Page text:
Should all 50 states adopt independent redistricting commissions by the time of the 2022 elections? Definitely yes. Look at the Maryland example.
Maryland has two dueling redistricting commissions. In his executive order, Republican Gov. Larry Hogan established the Governor's Citizen Redistricting Commission. Meanwhile, the top Democratic leaders in the General Assembly launched the Legislative Redistricting Advisory Commission to draw new congressional and legislative district maps.
In his Duckpin blog, Brian Griffiths wrote, "While the Governor's Redistricting Advisory Commission is designed to help the people, the Legislative Redistricting Advisory Commission is designed to help politicians. The difference could not be more clear." He showed the credibility difference between the two:
- The governor's commission has three Democrats, three Republicans and three independents. None of the nine members are elected officials.
- The legislative commission has five Democrats and two Republicans. Six of the seven members are elected officials.
Notably, President Biden did not mention redistricting reform while delivering a major speech on voting rights in Philadelphia on Tuesday, but he must know about the effective date.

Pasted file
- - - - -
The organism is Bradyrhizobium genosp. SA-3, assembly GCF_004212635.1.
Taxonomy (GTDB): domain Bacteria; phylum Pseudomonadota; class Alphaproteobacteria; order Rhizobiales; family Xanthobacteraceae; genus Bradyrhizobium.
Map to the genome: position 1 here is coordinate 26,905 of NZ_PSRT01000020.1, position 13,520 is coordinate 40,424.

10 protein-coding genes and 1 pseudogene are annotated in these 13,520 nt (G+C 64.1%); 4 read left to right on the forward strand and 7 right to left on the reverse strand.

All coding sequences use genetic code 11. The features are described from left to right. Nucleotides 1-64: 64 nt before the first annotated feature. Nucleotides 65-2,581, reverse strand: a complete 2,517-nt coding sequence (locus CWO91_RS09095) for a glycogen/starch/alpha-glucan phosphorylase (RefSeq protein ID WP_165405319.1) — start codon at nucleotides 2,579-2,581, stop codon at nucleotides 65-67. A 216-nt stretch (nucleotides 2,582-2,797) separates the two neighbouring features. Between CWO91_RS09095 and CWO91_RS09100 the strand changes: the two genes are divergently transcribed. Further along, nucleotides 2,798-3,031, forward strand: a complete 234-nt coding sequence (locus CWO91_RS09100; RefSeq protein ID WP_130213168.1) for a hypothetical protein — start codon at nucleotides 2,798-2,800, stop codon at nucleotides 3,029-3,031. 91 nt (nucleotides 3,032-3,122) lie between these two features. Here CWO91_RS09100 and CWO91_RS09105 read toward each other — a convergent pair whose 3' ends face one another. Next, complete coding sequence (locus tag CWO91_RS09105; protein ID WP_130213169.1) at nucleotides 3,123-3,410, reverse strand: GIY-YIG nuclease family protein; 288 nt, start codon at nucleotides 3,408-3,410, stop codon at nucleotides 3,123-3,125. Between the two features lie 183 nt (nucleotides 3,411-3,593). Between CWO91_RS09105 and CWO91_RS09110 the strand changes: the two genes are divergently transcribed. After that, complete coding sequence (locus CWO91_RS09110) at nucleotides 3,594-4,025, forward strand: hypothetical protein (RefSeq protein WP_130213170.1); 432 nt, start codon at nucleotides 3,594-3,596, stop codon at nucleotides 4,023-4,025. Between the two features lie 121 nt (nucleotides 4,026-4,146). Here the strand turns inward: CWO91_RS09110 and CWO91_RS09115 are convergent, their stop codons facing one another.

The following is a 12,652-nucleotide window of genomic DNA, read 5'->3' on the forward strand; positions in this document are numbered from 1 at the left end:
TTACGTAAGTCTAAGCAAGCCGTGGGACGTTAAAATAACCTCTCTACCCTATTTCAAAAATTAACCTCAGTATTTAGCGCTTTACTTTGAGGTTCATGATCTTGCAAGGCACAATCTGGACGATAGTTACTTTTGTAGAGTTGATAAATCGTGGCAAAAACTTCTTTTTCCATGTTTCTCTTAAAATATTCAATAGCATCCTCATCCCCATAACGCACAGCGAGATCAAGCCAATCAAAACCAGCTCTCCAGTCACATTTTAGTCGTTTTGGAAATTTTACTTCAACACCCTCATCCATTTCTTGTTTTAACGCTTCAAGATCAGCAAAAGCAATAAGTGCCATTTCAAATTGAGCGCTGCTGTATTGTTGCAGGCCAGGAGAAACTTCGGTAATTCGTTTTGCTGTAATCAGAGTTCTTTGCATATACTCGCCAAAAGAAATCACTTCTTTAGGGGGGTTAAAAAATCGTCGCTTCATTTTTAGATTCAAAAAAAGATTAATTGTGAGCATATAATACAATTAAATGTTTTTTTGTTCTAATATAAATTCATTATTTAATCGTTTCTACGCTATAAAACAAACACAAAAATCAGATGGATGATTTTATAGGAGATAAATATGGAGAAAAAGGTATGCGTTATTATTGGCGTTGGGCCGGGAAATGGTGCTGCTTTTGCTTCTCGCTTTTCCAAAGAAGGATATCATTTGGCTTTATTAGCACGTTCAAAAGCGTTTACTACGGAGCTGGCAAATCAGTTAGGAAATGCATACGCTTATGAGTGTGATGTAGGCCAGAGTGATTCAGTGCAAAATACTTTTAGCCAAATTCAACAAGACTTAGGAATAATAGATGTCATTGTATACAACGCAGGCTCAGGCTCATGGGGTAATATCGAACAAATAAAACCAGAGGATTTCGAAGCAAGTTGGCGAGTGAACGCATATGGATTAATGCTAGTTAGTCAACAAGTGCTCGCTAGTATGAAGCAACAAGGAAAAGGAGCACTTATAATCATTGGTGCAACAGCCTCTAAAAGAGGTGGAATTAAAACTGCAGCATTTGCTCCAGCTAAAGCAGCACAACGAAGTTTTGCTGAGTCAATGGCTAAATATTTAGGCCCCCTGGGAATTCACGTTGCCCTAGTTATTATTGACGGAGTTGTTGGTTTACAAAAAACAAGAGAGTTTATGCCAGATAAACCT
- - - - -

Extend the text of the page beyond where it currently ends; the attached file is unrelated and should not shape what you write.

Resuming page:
Oddly, President Barack Obama did not push the Lofgren bill during his first two years in the White House, when fellow Democrats controlled the House and Senate. At the time, it seemed his party would do well enough in the 2010 midterms to dominate redistricting for the decade now coming to an end.
It turned out the opposite way. A Republican wave that year (fueled partly by fundraising for the Republican State Leadership Committee's Redistricting Majority Project) resulted in all GOP state governments getting to draw almost half the 435 congressional districts the next year while all Democratic governments drew about 50. This action is one of Obama's most embarrassing moments.
Wildenthal wrote, "I could not agree more strongly that it was a tragically missed historic opportunity for Obama and the Democrats to enact lasting reform to ban gerrymandering in 2009-10. I suppose they stupidly assumed they would have the upper hand after the 2010 election. We know how that worked out."
I believe his one-page legislative proposal, the "Defend Elections and National Democracy (DEFEND) Act," could be an excellent solution. It would:
- Block all state restrictions on voting rights or other state laws affecting federal elections, enacted after Jan. 6, 2021, unless such laws were passed with bipartisan support.
- Invalidate all partisan and abusive state legislation (whether Republican-sponsored or Democratic-sponsored) attacking voting rights or threatening election integrity.
- Block any state map seeking to gerrymander districts for the U.S. House of Representatives on a partisan basis, and encourage other states to adopt independent or bipartisan commissions.
I ask advocates of redistricting reform to spread the word on the correct effective date and to consider the DEFEND Act.